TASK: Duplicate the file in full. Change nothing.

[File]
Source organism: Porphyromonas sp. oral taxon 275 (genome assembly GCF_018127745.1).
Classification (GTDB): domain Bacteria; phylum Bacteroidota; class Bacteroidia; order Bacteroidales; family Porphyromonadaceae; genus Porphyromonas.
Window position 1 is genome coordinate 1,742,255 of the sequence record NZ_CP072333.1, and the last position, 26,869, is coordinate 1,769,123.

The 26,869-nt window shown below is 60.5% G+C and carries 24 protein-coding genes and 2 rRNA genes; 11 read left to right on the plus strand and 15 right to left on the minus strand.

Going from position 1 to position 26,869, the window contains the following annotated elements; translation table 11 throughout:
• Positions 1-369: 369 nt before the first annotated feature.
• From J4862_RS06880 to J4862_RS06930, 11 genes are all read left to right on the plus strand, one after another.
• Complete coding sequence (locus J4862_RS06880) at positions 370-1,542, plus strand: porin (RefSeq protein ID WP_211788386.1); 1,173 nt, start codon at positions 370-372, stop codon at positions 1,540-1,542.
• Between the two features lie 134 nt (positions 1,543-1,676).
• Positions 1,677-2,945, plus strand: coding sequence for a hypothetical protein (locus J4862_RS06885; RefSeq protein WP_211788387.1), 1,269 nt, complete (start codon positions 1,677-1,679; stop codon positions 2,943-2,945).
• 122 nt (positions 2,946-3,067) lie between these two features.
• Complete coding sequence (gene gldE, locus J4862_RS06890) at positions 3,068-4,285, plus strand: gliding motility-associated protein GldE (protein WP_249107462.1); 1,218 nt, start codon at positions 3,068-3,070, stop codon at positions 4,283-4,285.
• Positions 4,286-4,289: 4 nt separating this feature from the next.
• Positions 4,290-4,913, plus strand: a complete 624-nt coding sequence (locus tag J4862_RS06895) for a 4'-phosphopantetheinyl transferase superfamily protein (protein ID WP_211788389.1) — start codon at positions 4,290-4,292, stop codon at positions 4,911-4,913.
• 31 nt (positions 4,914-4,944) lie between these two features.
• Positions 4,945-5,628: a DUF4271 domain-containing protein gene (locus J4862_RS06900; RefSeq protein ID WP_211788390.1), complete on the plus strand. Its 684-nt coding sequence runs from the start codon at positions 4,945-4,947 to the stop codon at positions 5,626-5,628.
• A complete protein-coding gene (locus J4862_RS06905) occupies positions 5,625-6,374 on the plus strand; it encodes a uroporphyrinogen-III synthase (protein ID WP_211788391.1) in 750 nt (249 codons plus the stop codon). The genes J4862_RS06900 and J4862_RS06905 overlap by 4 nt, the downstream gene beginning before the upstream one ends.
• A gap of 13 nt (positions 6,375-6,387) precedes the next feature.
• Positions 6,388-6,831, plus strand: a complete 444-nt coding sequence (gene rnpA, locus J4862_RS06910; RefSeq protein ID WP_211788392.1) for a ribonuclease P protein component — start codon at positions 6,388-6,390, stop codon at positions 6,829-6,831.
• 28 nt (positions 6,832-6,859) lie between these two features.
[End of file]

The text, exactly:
Source organism: Porphyromonas sp. oral taxon 275 (genome assembly GCF_018127745.1).
Classification (GTDB): domain Bacteria; phylum Bacteroidota; class Bacteroidia; order Bacteroidales; family Porphyromonadaceae; genus Porphyromonas.
Window position 1 is genome coordinate 1,742,255 of the sequence record NZ_CP072333.1, and the last position, 26,869, is coordinate 1,769,123.

The 26,869-nt window shown below is 60.5% G+C and carries 24 protein-coding genes and 2 rRNA genes; 11 read left to right on the plus strand and 15 right to left on the minus strand.

Going from position 1 to position 26,869, the window contains the following annotated elements; translation table 11 throughout:
• Positions 1-369: 369 nt before the first annotated feature.
• From J4862_RS06880 to J4862_RS06930, 11 genes are all read left to right on the plus strand, one after another.
• Complete coding sequence (locus J4862_RS06880) at positions 370-1,542, plus strand: porin (RefSeq protein ID WP_211788386.1); 1,173 nt, start codon at positions 370-372, stop codon at positions 1,540-1,542.
• Between the two features lie 134 nt (positions 1,543-1,676).
• Positions 1,677-2,945, plus strand: coding sequence for a hypothetical protein (locus J4862_RS06885; RefSeq protein WP_211788387.1), 1,269 nt, complete (start codon positions 1,677-1,679; stop codon positions 2,943-2,945).
• 122 nt (positions 2,946-3,067) lie between these two features.
• Complete coding sequence (gene gldE, locus J4862_RS06890) at positions 3,068-4,285, plus strand: gliding motility-associated protein GldE (protein WP_249107462.1); 1,218 nt, start codon at positions 3,068-3,070, stop codon at positions 4,283-4,285.
• Positions 4,286-4,289: 4 nt separating this feature from the next.
• Positions 4,290-4,913, plus strand: a complete 624-nt coding sequence (locus tag J4862_RS06895) for a 4'-phosphopantetheinyl transferase superfamily protein (protein ID WP_211788389.1) — start codon at positions 4,290-4,292, stop codon at positions 4,911-4,913.
• 31 nt (positions 4,914-4,944) lie between these two features.
• Positions 4,945-5,628: a DUF4271 domain-containing protein gene (locus J4862_RS06900; RefSeq protein ID WP_211788390.1), complete on the plus strand. Its 684-nt coding sequence runs from the start codon at positions 4,945-4,947 to the stop codon at positions 5,626-5,628.
• A complete protein-coding gene (locus J4862_RS06905) occupies positions 5,625-6,374 on the plus strand; it encodes a uroporphyrinogen-III synthase (protein ID WP_211788391.1) in 750 nt (249 codons plus the stop codon). The genes J4862_RS06900 and J4862_RS06905 overlap by 4 nt, the downstream gene beginning before the upstream one ends.
• A gap of 13 nt (positions 6,375-6,387) precedes the next feature.
• Positions 6,388-6,831, plus strand: a complete 444-nt coding sequence (gene rnpA, locus J4862_RS06910; RefSeq protein ID WP_211788392.1) for a ribonuclease P protein component — start codon at positions 6,388-6,390, stop codon at positions 6,829-6,831.
• 28 nt (positions 6,832-6,859) lie between these two features.